You don’t win the NBA Finals with talent alone. Adjustments are required from both players and coaches in the chess match that is a best-of-seven series.
– GALLERY: Golden State Warriors win NBA title
– #360VIEW: GSW on trend and the rest are to follow suit
Sure, the Golden State Warriors had this season’s MVP in Stephen Curry and his incredible shot-making, as well as a Swiss army knife in Draymond Green and a defensive stopper in Andre Iguodala, but the right utilisation makes the difference between a title and a disappointing June.
Here are the five reasons why the Warriors were able to stop the freight train of LeBron James and lift the Larry O’Brien trophy…
Inserting Andre Iguodala
His presence on defence was the only thing that slowed down LeBron and on the other end, he made Cleveland pay for the ample shooting space by coming through again and again.
Warriors coach Steve Kerr could have kept Iguodala as a reserve and stuck to his guns after not starting him all season, but had the sense to make the move when it mattered.
Early in the series, Green looked lost on offence as the Cavaliers dared him to be a playmaker after setting screens.
Once Green started to realise that attacking Cleveland’s size in the paint was not working and his shot was not falling, he began finding shooters and averaged 7.3 assists in the last three games.
Starting Iguodala was just part of Kerr’s line-up overhaul.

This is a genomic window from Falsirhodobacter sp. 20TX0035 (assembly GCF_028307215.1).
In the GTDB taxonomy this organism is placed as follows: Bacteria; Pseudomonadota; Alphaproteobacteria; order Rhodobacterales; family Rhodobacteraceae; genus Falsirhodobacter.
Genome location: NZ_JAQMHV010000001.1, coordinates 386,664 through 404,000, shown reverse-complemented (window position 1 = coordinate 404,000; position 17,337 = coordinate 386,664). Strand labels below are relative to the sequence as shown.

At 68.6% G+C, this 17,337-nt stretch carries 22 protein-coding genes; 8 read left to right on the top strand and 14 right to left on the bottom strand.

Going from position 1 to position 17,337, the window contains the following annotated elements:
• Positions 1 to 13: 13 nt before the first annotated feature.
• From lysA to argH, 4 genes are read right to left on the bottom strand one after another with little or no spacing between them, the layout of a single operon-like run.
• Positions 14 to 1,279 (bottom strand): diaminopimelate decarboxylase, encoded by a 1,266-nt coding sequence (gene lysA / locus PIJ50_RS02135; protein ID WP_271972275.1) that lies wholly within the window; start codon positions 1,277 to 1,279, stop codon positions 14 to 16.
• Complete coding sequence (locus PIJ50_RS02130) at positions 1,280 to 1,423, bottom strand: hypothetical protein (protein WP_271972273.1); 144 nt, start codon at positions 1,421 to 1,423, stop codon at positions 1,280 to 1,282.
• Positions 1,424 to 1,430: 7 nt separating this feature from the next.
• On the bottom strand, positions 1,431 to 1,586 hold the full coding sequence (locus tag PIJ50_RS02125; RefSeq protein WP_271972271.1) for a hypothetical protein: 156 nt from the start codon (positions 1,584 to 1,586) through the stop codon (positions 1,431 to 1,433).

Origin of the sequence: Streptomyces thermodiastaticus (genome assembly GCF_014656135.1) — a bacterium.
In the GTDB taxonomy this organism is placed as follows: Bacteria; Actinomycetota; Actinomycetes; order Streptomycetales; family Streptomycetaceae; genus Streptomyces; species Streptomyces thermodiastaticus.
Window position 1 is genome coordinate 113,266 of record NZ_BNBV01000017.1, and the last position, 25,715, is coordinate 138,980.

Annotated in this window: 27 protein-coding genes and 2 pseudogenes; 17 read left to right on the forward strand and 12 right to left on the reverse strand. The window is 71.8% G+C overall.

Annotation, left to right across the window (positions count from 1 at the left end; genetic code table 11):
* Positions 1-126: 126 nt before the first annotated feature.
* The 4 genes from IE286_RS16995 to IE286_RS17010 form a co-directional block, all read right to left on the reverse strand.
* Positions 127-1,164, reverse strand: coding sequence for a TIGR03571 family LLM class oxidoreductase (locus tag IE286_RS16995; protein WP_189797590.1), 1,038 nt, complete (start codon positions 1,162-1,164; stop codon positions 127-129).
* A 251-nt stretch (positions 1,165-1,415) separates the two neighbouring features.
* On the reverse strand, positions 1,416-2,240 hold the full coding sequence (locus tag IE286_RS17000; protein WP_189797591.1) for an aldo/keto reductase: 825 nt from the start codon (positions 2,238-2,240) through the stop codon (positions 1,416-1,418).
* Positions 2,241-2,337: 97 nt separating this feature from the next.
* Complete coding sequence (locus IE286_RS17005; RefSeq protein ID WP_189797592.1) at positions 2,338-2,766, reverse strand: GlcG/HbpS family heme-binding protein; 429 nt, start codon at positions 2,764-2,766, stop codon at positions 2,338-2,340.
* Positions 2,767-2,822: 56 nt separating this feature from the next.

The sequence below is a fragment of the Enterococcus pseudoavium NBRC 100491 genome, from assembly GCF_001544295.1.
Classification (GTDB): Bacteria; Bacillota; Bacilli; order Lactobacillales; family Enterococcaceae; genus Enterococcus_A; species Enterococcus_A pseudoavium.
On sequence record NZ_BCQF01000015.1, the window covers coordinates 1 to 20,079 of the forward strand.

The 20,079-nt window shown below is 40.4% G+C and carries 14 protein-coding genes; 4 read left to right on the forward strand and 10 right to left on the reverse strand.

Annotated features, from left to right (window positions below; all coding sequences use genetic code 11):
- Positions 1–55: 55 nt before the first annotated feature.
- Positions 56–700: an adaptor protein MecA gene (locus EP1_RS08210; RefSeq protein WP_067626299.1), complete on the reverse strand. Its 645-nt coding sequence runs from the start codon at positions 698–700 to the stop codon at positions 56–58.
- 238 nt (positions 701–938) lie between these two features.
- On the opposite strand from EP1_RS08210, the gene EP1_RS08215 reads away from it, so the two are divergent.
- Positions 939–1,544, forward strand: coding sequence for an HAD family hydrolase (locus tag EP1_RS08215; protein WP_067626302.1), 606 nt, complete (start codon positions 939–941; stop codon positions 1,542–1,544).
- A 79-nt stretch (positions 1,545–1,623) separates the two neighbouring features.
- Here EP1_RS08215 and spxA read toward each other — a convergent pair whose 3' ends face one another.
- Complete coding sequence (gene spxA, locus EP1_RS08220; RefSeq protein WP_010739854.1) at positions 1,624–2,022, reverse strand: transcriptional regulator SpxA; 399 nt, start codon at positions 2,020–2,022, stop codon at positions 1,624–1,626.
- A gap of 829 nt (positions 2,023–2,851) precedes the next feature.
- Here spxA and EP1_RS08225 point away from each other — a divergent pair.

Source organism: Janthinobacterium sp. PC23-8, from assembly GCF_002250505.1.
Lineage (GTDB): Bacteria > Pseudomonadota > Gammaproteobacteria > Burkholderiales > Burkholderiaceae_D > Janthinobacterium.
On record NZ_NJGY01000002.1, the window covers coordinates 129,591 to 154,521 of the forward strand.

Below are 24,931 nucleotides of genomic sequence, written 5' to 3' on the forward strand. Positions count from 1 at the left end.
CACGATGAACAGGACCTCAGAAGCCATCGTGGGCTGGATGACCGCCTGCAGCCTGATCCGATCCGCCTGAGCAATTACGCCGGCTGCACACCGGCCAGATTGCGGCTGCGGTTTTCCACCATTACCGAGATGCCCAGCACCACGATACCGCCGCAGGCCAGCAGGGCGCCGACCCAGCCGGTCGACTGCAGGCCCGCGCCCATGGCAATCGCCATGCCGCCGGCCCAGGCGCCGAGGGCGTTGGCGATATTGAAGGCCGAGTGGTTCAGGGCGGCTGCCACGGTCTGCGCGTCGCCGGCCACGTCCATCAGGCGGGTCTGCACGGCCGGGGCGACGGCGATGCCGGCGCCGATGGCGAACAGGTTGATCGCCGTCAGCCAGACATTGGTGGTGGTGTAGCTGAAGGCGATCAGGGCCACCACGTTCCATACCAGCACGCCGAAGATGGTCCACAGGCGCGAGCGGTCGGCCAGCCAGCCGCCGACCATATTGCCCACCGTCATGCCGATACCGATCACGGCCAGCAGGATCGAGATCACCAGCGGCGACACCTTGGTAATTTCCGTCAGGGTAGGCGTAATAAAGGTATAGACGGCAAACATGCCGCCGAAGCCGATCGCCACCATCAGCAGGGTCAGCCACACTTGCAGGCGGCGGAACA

Heading to the bench was centre Andrew Bogut, who was supposed to play a crucial role, as the Warriors essentially sacrificed their rim protection and already-hampered rebounding for better spacing on offence.
It wasn’t a magic elixir that solved all of Golden State’s offensive woes, but it did lubricate their attack enough for them to gain more of a rhythm.
Steph Curry isolating
Remember when Matthew Dellavedova was a ‘Curry stopper’. Yeah, that time came and went pretty fast.
The truth is, even early in the series when Curry wasn’t himself, Dellavedova was getting plenty of help chasing him through on-ball and off-ball screens.
Once Curry started to take advantage one-on-one and put Dellavedova on an island, talent – as it almost always does – won out.
Helping on LeBron James
The Warriors went into the Finals with a mindset to not double LeBron much.
That philosophy changed as the series wore on with Golden State’s defence shading more towards LeBron and forcing the Cavs’ secondary players to have a bigger role.
As it turns out, you can’t just ‘let’ LeBron get his, because he will and then some.
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